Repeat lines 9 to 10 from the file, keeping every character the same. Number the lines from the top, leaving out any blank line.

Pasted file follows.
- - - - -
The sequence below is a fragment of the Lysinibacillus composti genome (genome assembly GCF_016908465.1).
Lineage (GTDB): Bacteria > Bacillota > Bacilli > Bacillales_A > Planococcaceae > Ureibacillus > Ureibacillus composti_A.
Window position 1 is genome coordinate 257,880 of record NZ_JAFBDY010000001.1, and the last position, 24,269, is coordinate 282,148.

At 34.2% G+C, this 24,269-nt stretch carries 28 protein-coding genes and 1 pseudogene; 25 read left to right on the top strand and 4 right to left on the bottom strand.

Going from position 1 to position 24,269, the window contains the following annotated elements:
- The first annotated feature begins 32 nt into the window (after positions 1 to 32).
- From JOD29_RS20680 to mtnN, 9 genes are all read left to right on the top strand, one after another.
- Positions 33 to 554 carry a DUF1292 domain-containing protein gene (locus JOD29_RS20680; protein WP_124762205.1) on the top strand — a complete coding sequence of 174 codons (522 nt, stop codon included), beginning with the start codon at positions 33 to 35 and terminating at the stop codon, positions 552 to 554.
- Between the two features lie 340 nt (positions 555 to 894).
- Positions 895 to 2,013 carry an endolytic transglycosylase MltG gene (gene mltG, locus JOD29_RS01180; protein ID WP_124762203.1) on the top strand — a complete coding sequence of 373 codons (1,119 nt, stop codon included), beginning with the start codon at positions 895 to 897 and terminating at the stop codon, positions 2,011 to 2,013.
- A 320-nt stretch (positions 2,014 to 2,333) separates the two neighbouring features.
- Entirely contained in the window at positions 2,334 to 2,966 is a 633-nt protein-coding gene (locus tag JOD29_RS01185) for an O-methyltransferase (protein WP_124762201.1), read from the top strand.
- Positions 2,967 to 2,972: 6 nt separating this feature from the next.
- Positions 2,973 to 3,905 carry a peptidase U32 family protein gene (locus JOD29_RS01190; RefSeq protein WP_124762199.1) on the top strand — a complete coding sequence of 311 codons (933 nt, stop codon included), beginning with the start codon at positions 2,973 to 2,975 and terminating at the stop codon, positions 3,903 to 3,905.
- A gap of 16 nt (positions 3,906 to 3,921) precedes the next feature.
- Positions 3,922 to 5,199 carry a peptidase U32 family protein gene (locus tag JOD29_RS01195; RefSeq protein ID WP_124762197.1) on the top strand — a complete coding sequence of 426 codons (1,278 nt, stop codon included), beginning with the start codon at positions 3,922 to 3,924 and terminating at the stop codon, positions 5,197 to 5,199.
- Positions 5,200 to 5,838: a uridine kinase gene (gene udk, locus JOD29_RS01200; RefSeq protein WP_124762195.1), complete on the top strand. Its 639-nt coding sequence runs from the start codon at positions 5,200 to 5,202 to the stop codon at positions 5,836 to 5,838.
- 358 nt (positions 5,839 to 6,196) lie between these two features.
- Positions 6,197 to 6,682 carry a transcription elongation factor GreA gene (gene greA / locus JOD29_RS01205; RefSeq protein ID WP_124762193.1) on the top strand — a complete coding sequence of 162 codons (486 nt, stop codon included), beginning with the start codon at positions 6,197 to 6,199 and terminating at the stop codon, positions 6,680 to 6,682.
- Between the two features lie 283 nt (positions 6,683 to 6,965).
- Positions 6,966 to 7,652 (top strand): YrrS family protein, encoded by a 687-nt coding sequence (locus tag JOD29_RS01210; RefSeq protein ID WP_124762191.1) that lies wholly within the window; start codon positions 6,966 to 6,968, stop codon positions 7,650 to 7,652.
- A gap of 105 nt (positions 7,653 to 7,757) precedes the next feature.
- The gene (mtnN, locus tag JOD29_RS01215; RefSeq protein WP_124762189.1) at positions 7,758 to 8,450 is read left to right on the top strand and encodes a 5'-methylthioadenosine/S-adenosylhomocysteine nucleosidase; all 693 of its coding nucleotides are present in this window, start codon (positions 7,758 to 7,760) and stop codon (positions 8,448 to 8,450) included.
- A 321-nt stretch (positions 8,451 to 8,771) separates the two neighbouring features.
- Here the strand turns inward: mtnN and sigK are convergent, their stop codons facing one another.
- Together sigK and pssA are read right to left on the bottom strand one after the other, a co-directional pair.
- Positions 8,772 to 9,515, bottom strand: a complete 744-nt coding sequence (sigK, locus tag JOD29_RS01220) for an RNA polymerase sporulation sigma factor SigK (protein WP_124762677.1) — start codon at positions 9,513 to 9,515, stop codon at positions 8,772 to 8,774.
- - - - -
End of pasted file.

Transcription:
- Between the two features lie 340 nt (positions 555 to 894).
- Positions 895 to 2,013 carry an endolytic transglycosylase MltG gene (gene mltG, locus JOD29_RS01180; protein ID WP_124762203.1) on the top strand — a complete coding sequence of 373 codons (1,119 nt, stop codon included), beginning with the start codon at positions 895 to 897 and terminating at the stop codon, positions 2,011 to 2,013.